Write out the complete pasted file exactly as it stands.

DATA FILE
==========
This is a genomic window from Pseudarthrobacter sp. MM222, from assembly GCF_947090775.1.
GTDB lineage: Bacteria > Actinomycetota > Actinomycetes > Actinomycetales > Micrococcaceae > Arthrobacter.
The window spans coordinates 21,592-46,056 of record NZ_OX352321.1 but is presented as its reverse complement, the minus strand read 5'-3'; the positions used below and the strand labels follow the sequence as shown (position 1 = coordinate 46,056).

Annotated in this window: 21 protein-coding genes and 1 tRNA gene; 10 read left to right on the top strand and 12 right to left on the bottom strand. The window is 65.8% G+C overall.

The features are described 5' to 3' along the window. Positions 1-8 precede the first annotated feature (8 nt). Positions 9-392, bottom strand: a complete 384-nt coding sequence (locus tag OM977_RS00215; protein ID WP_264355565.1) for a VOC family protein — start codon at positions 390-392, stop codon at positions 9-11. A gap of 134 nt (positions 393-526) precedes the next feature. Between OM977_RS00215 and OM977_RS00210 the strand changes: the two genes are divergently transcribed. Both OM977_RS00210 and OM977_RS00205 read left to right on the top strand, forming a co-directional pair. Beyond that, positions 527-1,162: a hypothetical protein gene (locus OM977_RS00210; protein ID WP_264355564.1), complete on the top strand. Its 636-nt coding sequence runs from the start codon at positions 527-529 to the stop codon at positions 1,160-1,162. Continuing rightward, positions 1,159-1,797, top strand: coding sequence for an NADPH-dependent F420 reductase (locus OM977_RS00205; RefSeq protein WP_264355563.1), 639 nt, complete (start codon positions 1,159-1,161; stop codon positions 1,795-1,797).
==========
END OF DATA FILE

This is a genomic window from Pseudarthrobacter sp. MM222, from assembly GCF_947090775.1.
GTDB lineage: Bacteria > Actinomycetota > Actinomycetes > Actinomycetales > Micrococcaceae > Arthrobacter.
The window spans coordinates 21,592-46,056 of record NZ_OX352321.1 but is presented as its reverse complement, the minus strand read 5'-3'; the positions used below and the strand labels follow the sequence as shown (position 1 = coordinate 46,056).

Annotated in this window: 21 protein-coding genes and 1 tRNA gene; 10 read left to right on the top strand and 12 right to left on the bottom strand. The window is 65.8% G+C overall.

The features are described 5' to 3' along the window. Positions 1-8 precede the first annotated feature (8 nt). Positions 9-392, bottom strand: a complete 384-nt coding sequence (locus tag OM977_RS00215; protein ID WP_264355565.1) for a VOC family protein — start codon at positions 390-392, stop codon at positions 9-11. A gap of 134 nt (positions 393-526) precedes the next feature. Between OM977_RS00215 and OM977_RS00210 the strand changes: the two genes are divergently transcribed. Both OM977_RS00210 and OM977_RS00205 read left to right on the top strand, forming a co-directional pair. Beyond that, positions 527-1,162: a hypothetical protein gene (locus OM977_RS00210; protein ID WP_264355564.1), complete on the top strand. Its 636-nt coding sequence runs from the start codon at positions 527-529 to the stop codon at positions 1,160-1,162. Continuing rightward, positions 1,159-1,797, top strand: coding sequence for an NADPH-dependent F420 reductase (locus OM977_RS00205; RefSeq protein WP_264355563.1), 639 nt, complete (start codon positions 1,159-1,161; stop codon positions 1,795-1,797).